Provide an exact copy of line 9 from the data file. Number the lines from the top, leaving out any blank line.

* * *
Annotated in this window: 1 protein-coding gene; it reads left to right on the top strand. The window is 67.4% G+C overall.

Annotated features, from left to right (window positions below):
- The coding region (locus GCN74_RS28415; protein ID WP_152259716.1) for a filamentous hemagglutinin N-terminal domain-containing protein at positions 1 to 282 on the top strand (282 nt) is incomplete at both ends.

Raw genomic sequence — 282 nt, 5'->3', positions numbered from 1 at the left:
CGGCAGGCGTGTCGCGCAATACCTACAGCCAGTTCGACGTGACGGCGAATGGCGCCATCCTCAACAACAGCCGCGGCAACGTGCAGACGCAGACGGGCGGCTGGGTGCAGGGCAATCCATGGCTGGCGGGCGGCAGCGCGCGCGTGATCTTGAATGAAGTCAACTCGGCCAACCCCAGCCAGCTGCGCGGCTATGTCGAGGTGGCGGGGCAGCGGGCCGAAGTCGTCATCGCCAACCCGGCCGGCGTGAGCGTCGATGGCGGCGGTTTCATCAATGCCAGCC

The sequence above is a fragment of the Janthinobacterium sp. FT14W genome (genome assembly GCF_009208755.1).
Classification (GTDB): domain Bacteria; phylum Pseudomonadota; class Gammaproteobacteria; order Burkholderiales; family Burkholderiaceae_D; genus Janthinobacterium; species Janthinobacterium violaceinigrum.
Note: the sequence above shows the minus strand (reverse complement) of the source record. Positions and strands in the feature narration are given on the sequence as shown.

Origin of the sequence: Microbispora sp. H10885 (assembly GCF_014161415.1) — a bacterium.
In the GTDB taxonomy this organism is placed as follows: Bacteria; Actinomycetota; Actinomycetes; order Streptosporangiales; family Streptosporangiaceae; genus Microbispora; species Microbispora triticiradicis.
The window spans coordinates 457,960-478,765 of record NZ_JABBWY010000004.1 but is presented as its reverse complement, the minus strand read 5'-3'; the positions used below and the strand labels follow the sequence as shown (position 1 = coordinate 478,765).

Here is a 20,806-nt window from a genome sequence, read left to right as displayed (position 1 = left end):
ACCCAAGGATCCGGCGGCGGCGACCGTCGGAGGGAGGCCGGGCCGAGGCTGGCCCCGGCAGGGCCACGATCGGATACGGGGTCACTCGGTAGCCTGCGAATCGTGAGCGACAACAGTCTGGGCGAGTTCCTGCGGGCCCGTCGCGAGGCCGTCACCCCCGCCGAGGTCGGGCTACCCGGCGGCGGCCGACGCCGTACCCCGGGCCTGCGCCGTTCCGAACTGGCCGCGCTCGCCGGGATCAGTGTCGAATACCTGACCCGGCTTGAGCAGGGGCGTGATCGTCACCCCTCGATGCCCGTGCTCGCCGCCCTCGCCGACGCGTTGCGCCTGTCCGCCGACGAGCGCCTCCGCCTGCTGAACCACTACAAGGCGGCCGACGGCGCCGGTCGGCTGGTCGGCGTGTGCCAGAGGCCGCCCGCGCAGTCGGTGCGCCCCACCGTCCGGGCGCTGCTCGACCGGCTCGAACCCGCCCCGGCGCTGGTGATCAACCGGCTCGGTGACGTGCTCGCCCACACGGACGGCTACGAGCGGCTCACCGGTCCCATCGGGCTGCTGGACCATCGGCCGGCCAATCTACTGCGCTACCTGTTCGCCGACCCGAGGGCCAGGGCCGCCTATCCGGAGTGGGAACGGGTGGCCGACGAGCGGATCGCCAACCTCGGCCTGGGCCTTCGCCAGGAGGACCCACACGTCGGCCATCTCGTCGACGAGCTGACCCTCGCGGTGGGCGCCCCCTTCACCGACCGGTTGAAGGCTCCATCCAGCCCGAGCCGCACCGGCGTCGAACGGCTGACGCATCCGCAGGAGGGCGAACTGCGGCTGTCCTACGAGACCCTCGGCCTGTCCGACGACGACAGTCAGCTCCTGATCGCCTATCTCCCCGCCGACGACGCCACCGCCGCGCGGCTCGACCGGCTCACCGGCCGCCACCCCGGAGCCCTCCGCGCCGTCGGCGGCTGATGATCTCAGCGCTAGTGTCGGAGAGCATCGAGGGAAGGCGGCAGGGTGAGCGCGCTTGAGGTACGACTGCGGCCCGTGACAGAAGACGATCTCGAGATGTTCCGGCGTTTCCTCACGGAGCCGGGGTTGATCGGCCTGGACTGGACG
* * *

Origin of the sequence: Microbispora sp. H10885 (assembly GCF_014161415.1) — a bacterium.